This Citizenship Week read this powerful story from ‘Arun’, a former client of ISSofBC, that highlights the reasons why he came to Canada and the challenges he and his family faced once in British Columbia. His story also shows his determination to adapt, work hard, and contribute to Canadian life and society along his path to citizenship.
The client’s name has been changed upon their request for the purposes of this article.
Arun is originally from South Asia. After working for many years in North Africa and the Middle East, he decided to move back with his family to his home country so he could be near his parents and friends.
Escaping dangers at home
To his disappointment, his home country was going through its worst period of political unrest. Every other day, there would be attacks at religious centres, markets or other public gatherings, which often killed scores of people. Kidnappings and thefts were also at the highest level that he could remember. Children and families could not go safely to schools, restaurants, cinemas or even parks.
Despite these immense difficulties, Arun continued to live there and did not want to leave until there was a bomb blast at his daughter’s school that injured many students. After the attack, Arun decided to move to Canada for the safety of his family.
Facing new challenges in Canada
After a long immigration process that took three years, he arrived in 2012 with his wife and three children. However, in Canada, Arun faced new challenges, despite being highly educated.
His priority was to get a job and provide for the family. He kept applying for jobs but soon realized it was almost impossible to get employed without Canadian experience and connections.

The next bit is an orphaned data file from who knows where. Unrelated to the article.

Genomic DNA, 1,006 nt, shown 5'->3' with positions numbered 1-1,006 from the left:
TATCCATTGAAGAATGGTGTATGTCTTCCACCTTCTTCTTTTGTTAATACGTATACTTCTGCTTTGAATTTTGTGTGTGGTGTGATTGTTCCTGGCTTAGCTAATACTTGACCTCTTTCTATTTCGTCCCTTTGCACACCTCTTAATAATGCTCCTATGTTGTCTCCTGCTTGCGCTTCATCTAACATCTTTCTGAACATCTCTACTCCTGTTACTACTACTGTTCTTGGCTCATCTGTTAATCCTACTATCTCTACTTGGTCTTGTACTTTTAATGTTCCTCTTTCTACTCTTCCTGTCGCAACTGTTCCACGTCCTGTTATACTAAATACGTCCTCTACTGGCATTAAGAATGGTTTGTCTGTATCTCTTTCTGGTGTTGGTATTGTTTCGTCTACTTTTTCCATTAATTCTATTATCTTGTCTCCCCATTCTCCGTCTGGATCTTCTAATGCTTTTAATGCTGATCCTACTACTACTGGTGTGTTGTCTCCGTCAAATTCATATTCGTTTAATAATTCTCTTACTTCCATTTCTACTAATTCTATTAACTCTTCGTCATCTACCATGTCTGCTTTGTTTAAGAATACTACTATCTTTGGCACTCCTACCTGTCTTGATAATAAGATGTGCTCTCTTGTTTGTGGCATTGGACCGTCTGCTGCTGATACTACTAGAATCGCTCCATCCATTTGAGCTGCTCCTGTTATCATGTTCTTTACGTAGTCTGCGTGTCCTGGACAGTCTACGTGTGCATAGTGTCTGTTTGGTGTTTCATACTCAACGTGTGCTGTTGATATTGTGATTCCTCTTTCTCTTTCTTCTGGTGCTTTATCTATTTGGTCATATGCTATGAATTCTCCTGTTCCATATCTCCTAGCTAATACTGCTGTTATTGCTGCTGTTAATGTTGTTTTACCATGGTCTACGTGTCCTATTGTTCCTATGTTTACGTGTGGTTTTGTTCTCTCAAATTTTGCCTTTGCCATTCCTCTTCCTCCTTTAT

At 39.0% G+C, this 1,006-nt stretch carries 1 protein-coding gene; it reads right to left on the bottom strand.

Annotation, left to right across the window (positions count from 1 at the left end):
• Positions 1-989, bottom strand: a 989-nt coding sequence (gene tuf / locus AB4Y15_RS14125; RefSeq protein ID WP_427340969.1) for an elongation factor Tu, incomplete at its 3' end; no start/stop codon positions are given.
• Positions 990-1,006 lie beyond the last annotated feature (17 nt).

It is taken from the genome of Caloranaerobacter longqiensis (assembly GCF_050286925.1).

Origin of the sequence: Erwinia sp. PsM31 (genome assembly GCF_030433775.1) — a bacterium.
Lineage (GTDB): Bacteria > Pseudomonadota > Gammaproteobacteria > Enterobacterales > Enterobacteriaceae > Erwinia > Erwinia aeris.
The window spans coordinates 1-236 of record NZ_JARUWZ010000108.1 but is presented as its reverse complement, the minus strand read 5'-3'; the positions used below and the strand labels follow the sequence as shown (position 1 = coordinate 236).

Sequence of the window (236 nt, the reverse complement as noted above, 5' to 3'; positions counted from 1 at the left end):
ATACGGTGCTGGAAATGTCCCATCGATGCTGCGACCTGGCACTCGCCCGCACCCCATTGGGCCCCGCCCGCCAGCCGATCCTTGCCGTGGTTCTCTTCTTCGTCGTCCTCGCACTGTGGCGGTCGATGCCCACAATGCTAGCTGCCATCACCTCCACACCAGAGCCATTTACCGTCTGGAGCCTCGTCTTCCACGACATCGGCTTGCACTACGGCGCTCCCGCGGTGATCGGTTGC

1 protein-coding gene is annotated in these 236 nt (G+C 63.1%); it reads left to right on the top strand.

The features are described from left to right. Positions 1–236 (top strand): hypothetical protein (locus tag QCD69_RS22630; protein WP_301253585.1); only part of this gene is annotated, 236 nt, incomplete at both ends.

Eventually, he decided to forget about his original profession and diversify his career. His biggest asset was that he spoke seven languages, so Arun started volunteering as an interpreter with five non-profit organizations. In a couple of months, he was offered a casual interpretation job for Arabic, Punjabi, Hindi, Urdu and Pashto languages.
His family also faced many other challenges. The Canadian transport, banking, health and education systems were all completely to them. Arun also had to manage the cultural shock, address his children’s problems at school such as bullying and racism, look for a regular job, and find a family physician.
Perseverance and determination
However, Arun did not lose hope and kept working to improve his life in Canada. Finally, he succeeded in getting a temporary job as a refugee settlement worker at one of the non-profits he volunteered for.
His children were getting acclimatized to their new Canadian environment and were much more comfortable at school. Soon, his wife got employed as well at another non-profit and their financial conditions improved.
Aspiring for citizenship
The goal was to become Canadian citizens because they believed no other developed country was as immigrant friendly as Canada. They knew the value of a Canadian passport, so they kept working through the process. In a couple of years, Arun got employed at one of Western Canada’s leading non-profit, and life started running smoothly.
By 2020, all five family members were fully employed and started contributing to the Canadian economy. By 2021, all of them became citizens and now consider themselves proud Canadians.
Arun’s advice for other newcomers
Arun advises immigrants, especially highly educated ones, to be patient and stay hopeful after arriving in Canada. They must volunteer to expand their professional circle and learn some skills needed for Canadian jobs.
They must invest at least two years to adjust to life in Canada before deciding to leave. Once adjusted, they will realize the fairness of the system here as well as the unlimited growth opportunities and will never want to leave Canada!!